With her initial idea, she was able to inspire her colleague, Jan Henk Wijma, who has a technical background. They worked on the project in the evenings. Although they were using existing technologies, they applied for a worldwide patent. Which was granted, because the technologies were being used to build a new process. Now they had a business case and were ready to start a company. Bert Bult, a colleague with financial expertise, joined the team. In 2014, Nathalie van de Poel quit her job to focus on her new company, which they named Purified Metal Company (PMC).

If you want to create a circular economy, thes companies need to stop fighting and start cooperating. Because otherwise you can forget about transitioning to a circular economy.
Nathalie van de Poel

Kids and Career

She has never regretted her decision even though it has been hard at times. But she has been able to rely on moral support from her family and friends. When she met her now husband, she was in the process of getting the company off the ground. “I told him quite harshly: ‘This is my dream. And I’m going to do everything that it takes to make it succeed. If you cannot handle that, we shouldn’t date,’” Nathalie remembers with a smile. Then she adds: “You do need to make some sacrifices in order to get that far. But I have a very sweet husband who supported me all the way.” And now the couple even have a child. Another challenge that Nathalie van de Poel mastered. Because let’s face it: it is not easy for women to have children and a career. First of all, you never know how you’ll feel during your pregnancy or after giving birth: “My pregnancy wasn’t a walk in the park. It took me maybe a year to get myself back after giving birth,” Nathalie explains. “The world around me is moving very fast, so you have to be flexible and adaptive. But I didn’t have the energy.”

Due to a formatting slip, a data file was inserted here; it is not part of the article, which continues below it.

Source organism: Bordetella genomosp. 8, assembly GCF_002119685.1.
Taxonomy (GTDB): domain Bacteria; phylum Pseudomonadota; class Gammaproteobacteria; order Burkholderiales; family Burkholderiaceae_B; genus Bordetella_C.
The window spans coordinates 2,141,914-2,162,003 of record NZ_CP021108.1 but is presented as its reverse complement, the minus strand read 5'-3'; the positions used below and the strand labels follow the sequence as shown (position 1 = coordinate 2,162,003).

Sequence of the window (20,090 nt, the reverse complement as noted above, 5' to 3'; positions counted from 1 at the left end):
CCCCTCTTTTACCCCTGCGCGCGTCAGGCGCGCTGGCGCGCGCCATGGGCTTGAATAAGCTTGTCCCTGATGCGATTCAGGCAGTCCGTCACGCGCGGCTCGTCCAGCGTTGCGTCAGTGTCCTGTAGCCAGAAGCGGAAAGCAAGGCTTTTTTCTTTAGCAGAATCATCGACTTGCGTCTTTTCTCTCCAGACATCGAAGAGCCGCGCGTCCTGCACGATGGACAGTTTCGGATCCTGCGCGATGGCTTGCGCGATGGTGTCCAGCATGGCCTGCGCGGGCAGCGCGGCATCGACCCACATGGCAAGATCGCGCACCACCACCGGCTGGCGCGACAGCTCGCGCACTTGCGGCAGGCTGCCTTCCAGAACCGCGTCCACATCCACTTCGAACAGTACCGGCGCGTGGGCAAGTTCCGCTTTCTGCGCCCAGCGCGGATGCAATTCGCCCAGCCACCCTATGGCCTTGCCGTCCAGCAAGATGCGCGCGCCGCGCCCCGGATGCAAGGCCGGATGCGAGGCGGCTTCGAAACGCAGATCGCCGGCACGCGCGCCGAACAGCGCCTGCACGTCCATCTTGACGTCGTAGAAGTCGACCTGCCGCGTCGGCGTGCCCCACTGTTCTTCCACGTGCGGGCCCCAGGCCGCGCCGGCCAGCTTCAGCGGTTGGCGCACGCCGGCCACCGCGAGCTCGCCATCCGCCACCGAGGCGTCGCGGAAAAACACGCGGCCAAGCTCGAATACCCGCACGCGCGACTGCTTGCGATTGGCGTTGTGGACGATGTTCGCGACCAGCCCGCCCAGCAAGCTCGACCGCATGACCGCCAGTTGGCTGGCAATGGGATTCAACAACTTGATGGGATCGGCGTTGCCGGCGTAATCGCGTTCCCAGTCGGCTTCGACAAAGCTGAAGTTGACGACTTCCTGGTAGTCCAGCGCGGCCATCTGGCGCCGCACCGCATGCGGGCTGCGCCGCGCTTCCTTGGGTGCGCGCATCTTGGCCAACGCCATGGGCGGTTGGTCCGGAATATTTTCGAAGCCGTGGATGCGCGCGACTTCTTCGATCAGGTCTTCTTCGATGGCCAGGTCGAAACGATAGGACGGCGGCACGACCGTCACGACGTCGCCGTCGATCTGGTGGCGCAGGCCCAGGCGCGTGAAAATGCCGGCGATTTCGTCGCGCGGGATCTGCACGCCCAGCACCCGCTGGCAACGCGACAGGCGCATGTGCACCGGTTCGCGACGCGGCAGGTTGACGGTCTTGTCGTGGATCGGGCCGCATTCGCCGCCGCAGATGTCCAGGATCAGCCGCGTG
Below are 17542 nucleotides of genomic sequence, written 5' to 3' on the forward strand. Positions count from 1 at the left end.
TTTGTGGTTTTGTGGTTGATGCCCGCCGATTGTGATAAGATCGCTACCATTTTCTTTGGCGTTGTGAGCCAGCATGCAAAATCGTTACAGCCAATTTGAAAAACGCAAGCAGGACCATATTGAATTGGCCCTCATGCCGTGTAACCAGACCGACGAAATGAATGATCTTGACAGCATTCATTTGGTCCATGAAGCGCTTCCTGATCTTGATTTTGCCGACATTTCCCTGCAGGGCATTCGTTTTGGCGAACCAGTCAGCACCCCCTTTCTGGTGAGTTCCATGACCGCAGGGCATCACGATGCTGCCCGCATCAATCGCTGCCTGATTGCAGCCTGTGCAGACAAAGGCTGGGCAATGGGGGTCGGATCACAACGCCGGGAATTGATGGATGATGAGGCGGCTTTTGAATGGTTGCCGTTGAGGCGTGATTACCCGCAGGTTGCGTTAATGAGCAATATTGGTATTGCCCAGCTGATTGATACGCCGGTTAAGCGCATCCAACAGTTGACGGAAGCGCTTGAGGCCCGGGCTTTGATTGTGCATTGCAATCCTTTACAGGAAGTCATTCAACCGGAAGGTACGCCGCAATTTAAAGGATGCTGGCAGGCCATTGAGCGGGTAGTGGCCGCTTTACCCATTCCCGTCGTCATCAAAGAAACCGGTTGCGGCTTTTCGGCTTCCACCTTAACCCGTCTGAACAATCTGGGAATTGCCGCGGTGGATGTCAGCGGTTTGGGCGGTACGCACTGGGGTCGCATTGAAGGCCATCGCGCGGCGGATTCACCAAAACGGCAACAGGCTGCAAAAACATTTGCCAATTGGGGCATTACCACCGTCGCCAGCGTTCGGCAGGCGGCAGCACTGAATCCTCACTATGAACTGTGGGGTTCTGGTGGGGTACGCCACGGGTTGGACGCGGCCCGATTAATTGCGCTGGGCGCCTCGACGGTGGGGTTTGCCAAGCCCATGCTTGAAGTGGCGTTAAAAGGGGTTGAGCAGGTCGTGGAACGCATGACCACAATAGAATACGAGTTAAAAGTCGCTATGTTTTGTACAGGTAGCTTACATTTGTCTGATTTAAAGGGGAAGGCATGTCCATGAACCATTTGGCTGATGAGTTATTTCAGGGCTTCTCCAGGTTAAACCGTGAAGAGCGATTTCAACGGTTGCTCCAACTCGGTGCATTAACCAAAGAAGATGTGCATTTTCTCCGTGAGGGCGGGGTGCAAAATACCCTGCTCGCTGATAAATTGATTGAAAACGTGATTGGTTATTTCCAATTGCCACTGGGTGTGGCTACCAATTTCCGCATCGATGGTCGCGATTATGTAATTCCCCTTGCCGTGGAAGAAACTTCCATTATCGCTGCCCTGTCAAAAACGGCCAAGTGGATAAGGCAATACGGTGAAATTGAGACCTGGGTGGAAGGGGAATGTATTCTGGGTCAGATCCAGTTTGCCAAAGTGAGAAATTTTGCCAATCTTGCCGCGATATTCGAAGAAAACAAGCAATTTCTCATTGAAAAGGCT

Second, the expectations – from employers, society, on yourself – are high. “Women should be able to return to the position they had, if they so choose. Whether they want to work 60, 40 or 20 hours and the job allows that of course,” she advocates. She would also like to see more governmental incentives for men to go on paternity leave. “We still have a lot of work to do.”

But let’s get back to her other baby, Purified Metal Company (PMC).

You need a strong business case

Right at the beginning she was able to convince acquaintances from her broad network to invest in order to pay the three partners’ salaries. But it was clear that they needed more if they wanted to attract investors. “If you start putting numbers and figures to your idea that add up to an excellent business case, then people start to listen,” the entrepreneur explains.